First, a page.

Questioning everything: why leaders need constant curiosity
Global innovation expert, ideas connector and head of Graduate Management at UQ Business School, Associate Professor Tim Kastelle discusses why leaders need constant curiosity and how the need to know shaped his own career journey.
As individuals and as organisations, we are continually charting new territory, whether it is new technology, business practices, markets, or environments – nothing is static anymore. To successfully navigate this rapidly changing world, leaders need new skills; top among these for me is critical thinking, the ability to run experiments, empathy and comfort with ambiguity. However, there is one trait that underpins them all – a sense of constant curiosity.
Curiosity has certainly been a feature of my own career journey. My parents instilled a love of learning in me; they were both the first generation in their respective families to attend university.
For my father, who was the son of a farmer, education would have been out of his reach were it not for the GI Bill – a law that provided a range of benefits for returning war veterans in the US. This essentially gave him the opportunity to attend university on a scholarship after serving in the Korean War, and gave him a deep appreciation for education and the opportunity it offers. My mother was a teacher and a librarian, so had a natural affinity for learning too.
When it came time to decide on tertiary education, I didn’t have a clear career goal in mind, but I did know I wanted to get into the best possible university and the rest I'd work out from there. When I was accepted into Princeton University, I'd achieved my first goal, but now I needed to decide what I wanted to do.
Ultimately, it was my love of punk rock and garage music combined with my curiosity about how things work that led me to find my interest in people management. I took a job at the college radio station because it played the music I loved, eventually working my way up to management.
Managers of college radio stations face an interesting management challenge – the workforce are students and probably should be studying instead of working at the station. Therefore, I quickly learnt that if I took a traditional authoritative approach to management, people would just leave. I had to understand what motivated them and use it to manage in a way that kept them not only performing in their job, but enjoying it enough to stick with it.
From this experience, I developed a deep interest in learning about what motivates people that would stay with me during my entire career. It was this curiosity that made me a good manager at the station and has held me in good stead in the various management roles I have held since.
After graduation, I was a manager for 12 years. I came to academia later in life in 2007 when I studied a UQ Master of Business Administration (MBA) and discovered that an academic career would be a great fit for my curiosity.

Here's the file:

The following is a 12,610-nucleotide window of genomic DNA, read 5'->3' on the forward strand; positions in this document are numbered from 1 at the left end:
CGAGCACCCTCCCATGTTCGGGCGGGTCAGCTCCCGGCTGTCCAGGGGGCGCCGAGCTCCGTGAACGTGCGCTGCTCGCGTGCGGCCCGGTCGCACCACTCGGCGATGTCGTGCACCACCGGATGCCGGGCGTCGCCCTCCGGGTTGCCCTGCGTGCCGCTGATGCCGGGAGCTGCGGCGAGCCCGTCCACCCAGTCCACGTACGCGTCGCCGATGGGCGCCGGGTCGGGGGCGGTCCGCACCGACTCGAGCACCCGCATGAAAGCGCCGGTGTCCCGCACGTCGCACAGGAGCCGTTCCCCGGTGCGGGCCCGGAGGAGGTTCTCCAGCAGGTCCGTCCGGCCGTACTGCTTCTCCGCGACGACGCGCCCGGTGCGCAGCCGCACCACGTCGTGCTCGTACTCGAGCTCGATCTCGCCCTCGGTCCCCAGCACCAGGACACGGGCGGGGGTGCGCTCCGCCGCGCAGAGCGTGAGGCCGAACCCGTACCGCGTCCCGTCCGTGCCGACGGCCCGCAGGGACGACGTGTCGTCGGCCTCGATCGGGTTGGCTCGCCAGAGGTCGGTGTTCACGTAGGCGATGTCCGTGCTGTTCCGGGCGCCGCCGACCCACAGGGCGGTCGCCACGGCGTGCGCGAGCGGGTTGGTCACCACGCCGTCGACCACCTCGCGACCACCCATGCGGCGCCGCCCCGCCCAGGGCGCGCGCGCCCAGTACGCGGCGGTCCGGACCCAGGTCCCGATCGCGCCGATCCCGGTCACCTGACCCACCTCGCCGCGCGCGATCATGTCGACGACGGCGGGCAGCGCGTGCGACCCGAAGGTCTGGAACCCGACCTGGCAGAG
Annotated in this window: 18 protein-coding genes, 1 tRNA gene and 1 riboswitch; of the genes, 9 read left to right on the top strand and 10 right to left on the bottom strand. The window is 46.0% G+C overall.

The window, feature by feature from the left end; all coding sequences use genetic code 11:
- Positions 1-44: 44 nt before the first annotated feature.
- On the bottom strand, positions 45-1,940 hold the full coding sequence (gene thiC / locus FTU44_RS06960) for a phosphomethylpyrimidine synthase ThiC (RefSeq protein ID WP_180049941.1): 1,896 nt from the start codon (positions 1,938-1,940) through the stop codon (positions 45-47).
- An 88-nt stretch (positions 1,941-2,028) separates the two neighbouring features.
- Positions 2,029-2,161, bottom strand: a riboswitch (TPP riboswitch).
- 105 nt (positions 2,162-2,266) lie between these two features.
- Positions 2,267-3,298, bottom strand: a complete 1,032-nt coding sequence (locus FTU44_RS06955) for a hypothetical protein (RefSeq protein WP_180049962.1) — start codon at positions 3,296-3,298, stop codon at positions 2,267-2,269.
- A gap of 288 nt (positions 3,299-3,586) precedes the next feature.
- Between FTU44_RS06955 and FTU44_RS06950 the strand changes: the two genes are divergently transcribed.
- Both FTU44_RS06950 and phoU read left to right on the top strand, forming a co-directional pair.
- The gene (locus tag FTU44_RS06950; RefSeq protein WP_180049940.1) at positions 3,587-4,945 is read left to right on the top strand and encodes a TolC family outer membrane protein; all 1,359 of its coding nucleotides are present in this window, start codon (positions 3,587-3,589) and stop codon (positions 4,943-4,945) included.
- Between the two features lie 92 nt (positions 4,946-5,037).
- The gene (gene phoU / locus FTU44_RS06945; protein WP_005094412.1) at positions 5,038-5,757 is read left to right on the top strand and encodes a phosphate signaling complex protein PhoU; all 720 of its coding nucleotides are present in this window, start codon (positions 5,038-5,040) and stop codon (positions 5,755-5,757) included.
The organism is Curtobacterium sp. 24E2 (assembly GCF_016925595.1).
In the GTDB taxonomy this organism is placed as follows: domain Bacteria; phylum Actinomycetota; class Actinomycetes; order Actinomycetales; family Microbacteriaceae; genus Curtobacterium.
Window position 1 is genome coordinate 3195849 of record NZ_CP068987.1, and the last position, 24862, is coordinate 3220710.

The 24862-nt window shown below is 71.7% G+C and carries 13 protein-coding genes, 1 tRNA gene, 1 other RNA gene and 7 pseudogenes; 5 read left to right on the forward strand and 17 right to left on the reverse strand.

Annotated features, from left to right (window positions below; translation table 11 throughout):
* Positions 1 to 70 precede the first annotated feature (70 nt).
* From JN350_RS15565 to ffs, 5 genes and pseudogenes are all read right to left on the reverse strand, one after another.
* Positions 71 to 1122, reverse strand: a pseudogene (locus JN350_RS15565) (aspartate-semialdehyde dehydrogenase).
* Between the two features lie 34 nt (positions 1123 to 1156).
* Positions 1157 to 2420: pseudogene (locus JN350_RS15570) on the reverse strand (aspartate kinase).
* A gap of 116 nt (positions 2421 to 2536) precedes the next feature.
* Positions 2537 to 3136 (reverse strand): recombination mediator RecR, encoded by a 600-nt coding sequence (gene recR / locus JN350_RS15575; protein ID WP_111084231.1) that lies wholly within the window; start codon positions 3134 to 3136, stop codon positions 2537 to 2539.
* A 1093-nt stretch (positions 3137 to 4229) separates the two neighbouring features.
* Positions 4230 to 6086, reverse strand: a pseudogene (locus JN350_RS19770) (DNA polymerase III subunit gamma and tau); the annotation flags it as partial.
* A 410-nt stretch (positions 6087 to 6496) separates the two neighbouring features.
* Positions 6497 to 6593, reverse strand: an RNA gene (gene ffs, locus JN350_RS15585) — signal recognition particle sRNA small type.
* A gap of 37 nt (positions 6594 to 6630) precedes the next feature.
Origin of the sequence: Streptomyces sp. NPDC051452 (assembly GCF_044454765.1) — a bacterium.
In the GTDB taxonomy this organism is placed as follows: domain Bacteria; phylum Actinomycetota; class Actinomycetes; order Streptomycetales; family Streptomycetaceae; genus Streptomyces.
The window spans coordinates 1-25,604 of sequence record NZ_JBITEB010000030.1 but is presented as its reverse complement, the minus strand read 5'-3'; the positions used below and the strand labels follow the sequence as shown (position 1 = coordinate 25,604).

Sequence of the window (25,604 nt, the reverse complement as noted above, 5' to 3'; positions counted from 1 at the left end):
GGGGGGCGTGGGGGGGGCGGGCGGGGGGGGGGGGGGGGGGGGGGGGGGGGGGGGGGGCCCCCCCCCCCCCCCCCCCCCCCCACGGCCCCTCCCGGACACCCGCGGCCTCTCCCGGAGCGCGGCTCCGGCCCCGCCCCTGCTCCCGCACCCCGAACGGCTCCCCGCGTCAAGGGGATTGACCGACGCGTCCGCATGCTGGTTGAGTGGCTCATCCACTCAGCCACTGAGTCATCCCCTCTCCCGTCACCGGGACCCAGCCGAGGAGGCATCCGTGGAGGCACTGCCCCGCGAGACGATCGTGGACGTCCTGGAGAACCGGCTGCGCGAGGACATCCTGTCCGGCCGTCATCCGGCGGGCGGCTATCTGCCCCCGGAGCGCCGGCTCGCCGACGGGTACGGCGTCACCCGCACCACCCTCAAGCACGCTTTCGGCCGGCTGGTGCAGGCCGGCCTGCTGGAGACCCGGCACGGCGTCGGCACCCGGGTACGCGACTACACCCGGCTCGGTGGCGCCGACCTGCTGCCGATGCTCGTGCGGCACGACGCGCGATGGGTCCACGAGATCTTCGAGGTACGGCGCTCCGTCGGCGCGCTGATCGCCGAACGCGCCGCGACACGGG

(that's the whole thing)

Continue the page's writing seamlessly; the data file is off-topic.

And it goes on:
Today, I am passionate about innovation – a topic that is also underpinned by curiosity. I define innovation as executing ideas to create value, and it’s the second part of this definition that organisations often miss. Innovation is not just about the ideas, but how you experiment and execute them to create value for stakeholders, from shareholders to employees and even communities.
There are two things I love most about being an academic; one is that I get to indulge that curiosity and love of learning, and the other is that I get to work with organisations to have an impact, to change the way they operate. I am fortunate to have worked with organisations of various types to deliver real results, whether that is about delivering on financial targets, launching a product, commercialising a piece of research, motivating people, or achieving social impact.
Now, as head of the newly launched Graduate Management discipline within UQ Business School, I am privileged to work with individuals and organisations to shape the future of business and management.
With the shifting trends we are seeing in the workplace, such as higher job mobility, an ageing workforce, multi-generational teams and even changing working hours; the way we learn is also changing too. As a leading Business School, UQ must be at the forefront of that change.
Graduate Management brings together the UQ MBA and Executive Education to create a specialist unit that is designed to support learning throughout the lifecycle of organisations and individuals.
Learning isn’t an activity we complete in isolation, the curiosity I mention means we are constantly learning. The daily disruption we face in the business world means our mindset, knowledge and skills need assistance to stay up-to-date regularly; not just to keep up, but to stay in front.
I came into the role also wanting to grow the value that we add to industry, to help solve the problems that keep company leaders awake at night. I think co-creating this value with businesses is really important – this is evident in our custom courses, research partnerships and even our MBA.
In the MBA program, students find solutions to real business problems, as they work with industry partners from startups to multinational brands to provide new directions of growth.
My goal is to help individuals and organisations build the skills to adapt to the challenges of today while preparing for the uncertainties of tomorrow.
This is not only about building the capability to navigate ambiguity, but also about developing the courage to question everything. It is this courage that will help individuals to have real impact, shaping the future of their careers, their organisations, and even their industries.